You may have already won $10,000,000! or How shall we deliver your money? In an armored truck or straight into your bank account for the rest of your life? Just go home and wait for the mail.
It is heartbreaking to think that millions of people buy into this everyday, either your slightly senile grandmother or your hopeful husband. It is also ironic that elderly icons like Ed McMahon and Dick Clark were the faces of the shadiest sweepstakes in the United States.
Although somewhat forgotten today, there was a moment in time when junk mail didn't apply to your email. American Family Publishers and Publishers Clearing House were vicious in blowing-up your mailbox. Now if you were new to the game, you might actually open up the envelope and realize you're a millionaire. At first your heart flutters, like an adult version of Willy Wonka's golden ticket. However after reading between the lines, one can only hope you realize the entire thing is a hoax, proceeded by ripping the letter to shreds. Now this last part might not come so easy to those who can't distinguishing between fact and fiction, who believe everything they read, and those lacking a healthy dose of skepticism.
A 78-year-old woman, so convinced she had won put a welcome sign and ordered a cake to celebrate her great fortune with friends. Like so many others with the average consumer's age of 74, many suffered from cognitive and perceptual impairments along with a generation of trusting people. It is a shame.
American Family Publishers, 50% owned by Time Inc. was primarily devoted to the ripping people off with the additional accouterments of selling magazine subscriptions. There is much debate as to whether people actively had to participate in-order win, but the most interesting fact is that this investigation does not stem from archives but from landfills where garboloy-gist study trash to decipher evidence. Supposedly the company awarded $77 million in cash and more than $250,000 in smaller prizes since it started in 1977. But after much litigation, the company was required to clarify it's game rules such as consumer guarantees and no purchase necessary, however this along with their name change didn't advert bankruptcy. As a result, 32 states received a$1.25 million dollar settlement of which New York received $750,000 and distributed to 12,000 New Yorker's who subscribed to AFP. Sadly this money comes from their sale and rental address of 349,542 people age 55 and older, who bought magazine subscriptions in Florida alone.
Unfortunately the grey area still exists, Publisher's Clearing House claiming their moral hierarchy are still in business. The director advertising claims that since the companies founding in 1967 it has given away $11.25 million. Many are announced during the Superbowl continuing to over a 100 million viewers. Sure they give money away, but the chances of winning $1 million are one in 1.3 billion, but 1 in 223 for $5-$50 bucks. Their website says they have daily drawing of $1.00 Amazon Gift cards to $2,500 cash. Twice a year "hundreds of prizes" are awarded ranging from $1,000 dollars or a prize, followed by $10,000 awards chosen "nearly" every month, with the $1-$10 million big bucks awarded "at least" once a year. If only we could be so vague claiming and paying taxes?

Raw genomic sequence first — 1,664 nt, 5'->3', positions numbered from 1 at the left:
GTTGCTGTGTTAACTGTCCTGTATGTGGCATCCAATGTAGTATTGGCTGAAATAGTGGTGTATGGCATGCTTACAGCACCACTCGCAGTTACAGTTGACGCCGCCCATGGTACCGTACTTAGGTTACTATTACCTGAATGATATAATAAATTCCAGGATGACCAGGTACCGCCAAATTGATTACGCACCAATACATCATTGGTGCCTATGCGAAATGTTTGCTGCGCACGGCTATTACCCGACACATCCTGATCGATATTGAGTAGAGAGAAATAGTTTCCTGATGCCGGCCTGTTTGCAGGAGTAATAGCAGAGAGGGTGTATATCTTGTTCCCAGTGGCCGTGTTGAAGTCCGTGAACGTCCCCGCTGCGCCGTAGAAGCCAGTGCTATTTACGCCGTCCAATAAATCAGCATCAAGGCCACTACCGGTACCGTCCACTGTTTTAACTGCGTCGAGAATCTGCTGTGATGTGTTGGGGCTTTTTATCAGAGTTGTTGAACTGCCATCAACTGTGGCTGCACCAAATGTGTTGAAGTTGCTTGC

Obviously this is life, and just another factor or test in Darwin's theory of natural selection. However it's your widowed grandmother living on a fixed income, it still really hurts. So if you ask me don't subscribe.
100 Objects of Popular and Material Culture is an blog exploring the manifestations of human consumption and commodity-ization. The purpose of this experiment is to explore material and popular culture in contemporary society by using objects and concepts to prompt wider questions and reflections. So by emulating The British Museum's and Neil MacGregor's format of A History of the World in 100 Objects I plan to satirically analyze and reinterpreted 100 material culture objects over the course of 2014. Material Culture is the study of our culture's consumption of stuff; namely the manifestation of culture through material productions where people's perceptions of objects is socially and culturally dependent. With this, objects reflect conscious and unconscious beliefs on the the individuals who fabricated, purchased, or used them, and by extension the society where they live. So examining materiality, cultural truths and societal assumptions may be discovered. As anthropologist Arjun Appaduai states "in any society the individual is often caught between the cultural structure of commodity-ization and his own personal attempts to bring a value and order to the universe of things." Objects and commodities make up a much larger symbolic system consisting of want and need, socio-economic status, fashion, etc. Often times form follows function whether the commodity, market, and or consumer forever evolve around one-another. Philosopher Pierre Bourdieu's theories of capital flow full circle; where regardless if you are a minimalist or a hoarder the world is made up of things and everyone will leave their footprint on the earth. So by humorously analyzing marketed objects and concepts, hopefully this blog will provide further incite into ideas of over-consumption, a disposable society, consumerism vs. anti-consumers, planned obsolescence vs. sustainability, as well as the greater good of mankind and future generations.